What was the key moment in your professional evolution when you saw the power of interactive storytelling?
I come from a studio arts background, so the work of Janet Cardiff was enormously inﬂuential. She took the genre of an audio walking tour and turned it into a cinematic experience that felt instantly personal. Her early work was not interactive in the sense that you had any agency, but it placed you at the center of the story.
What are the top skills or traits a person should have to be an effective transmedia producer?
Producing is absolutely a learn-by-doing kind of pursuit. Acquiring particular skills will only get you so far, so I’ll give you ﬁve things to do that will make you a better producer:
- Be curious. Keep asking questions so that you’re always learning. The fun part of producing is ﬁguring out how to solve problems that no one has solved before.
- Be omnivorous. Cultivate a wide range of interests. With transmedia storytelling, you never know what might come in handy.
- Try roles other than producing. Try your hand at writing a ﬁctional character on Twitter. Design a game at a game jam. Build your own website. Be a generalist. Learning a small fraction of the process for making things on as many platforms in as many ways as you can.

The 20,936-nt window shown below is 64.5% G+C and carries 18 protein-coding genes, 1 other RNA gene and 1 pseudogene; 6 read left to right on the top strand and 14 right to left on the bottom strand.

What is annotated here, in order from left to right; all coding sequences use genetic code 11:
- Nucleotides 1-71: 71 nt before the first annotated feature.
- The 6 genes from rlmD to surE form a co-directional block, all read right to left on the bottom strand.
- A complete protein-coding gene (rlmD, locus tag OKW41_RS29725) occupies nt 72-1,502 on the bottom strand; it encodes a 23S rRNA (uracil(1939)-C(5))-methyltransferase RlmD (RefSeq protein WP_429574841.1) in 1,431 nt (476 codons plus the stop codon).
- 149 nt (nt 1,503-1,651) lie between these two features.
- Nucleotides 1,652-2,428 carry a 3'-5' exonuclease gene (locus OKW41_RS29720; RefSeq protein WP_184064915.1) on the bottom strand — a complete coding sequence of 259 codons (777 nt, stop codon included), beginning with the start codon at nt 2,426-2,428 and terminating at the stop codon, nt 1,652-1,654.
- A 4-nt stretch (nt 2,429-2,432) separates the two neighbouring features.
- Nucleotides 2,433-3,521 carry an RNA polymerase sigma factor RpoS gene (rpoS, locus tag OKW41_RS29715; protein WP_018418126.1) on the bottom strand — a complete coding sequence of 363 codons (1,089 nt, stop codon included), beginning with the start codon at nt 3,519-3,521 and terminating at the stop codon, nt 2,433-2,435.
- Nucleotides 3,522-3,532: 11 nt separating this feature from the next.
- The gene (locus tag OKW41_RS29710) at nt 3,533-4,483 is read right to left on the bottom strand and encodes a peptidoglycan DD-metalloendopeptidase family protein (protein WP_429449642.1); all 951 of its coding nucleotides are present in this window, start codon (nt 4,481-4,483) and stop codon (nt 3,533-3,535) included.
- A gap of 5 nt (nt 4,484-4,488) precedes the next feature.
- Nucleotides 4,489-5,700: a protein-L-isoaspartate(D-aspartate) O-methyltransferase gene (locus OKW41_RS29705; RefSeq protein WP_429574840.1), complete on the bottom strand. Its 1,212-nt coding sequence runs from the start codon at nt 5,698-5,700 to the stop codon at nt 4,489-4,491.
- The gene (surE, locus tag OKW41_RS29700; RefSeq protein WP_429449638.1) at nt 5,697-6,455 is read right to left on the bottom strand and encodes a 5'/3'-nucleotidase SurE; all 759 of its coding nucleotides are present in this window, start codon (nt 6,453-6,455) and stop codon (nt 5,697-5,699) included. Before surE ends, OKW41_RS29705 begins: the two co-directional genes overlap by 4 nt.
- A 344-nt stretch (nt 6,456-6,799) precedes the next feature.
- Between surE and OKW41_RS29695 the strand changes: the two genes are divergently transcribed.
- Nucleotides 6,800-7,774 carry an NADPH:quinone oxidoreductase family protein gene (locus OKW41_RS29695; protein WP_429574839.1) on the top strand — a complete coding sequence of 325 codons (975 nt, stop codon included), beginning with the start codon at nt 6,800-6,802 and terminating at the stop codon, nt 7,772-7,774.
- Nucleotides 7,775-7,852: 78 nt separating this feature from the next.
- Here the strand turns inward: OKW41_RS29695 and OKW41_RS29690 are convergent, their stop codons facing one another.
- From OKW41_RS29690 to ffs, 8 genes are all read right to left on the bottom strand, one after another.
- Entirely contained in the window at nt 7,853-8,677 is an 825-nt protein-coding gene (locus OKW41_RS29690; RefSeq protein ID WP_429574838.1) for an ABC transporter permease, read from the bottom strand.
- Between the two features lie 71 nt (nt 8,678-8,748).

- Be a stickler for the details. Good producing has no space for hand waving or “we’ll ﬁgure it out later.” Look for the places where the creative vision has gaps or unexplained bits. Ask questions and make a plan to ﬁll these spaces.
- Love stories. Experience as many of them as you can in as many formats as possible.
What advice do you have for video editors interested in working on transmedia projects?
The best way to get involved is to make your own. It doesn’t have to be big and expensive.
“Think about the story you want to tell and look for ways that it can leak out off a single screen.”
Often when you hear this advice, the next part involves making a Tumblr for your main character. It’s true that the Web has a lot of off-the-shelf tools to offer and an easy way for video makers to start interacting in character with their audiences is in the comments section. Aside from your time, these are virtually free tools and a great way to dip your toe into the transmedia waters. Andrea Phillips wrote an excellent primer called A Creator’s Guide to Transmedia Storytelling that goes into much more depth on these techniques.
It’s also good to remember that you can experiment with a small audience as well. Maybe you tell a story using physical postcards that are linked to videos. Making and mailing a large quantity of these would be costly, but if you limit your initial audience it doesn’t need to break the bank. For a great example of what a low-budget indie project can look like that’s created for a speciﬁc neighborhood, check out Caitlin Burns and Steele Filipek’s “Jurassic Park Slope.”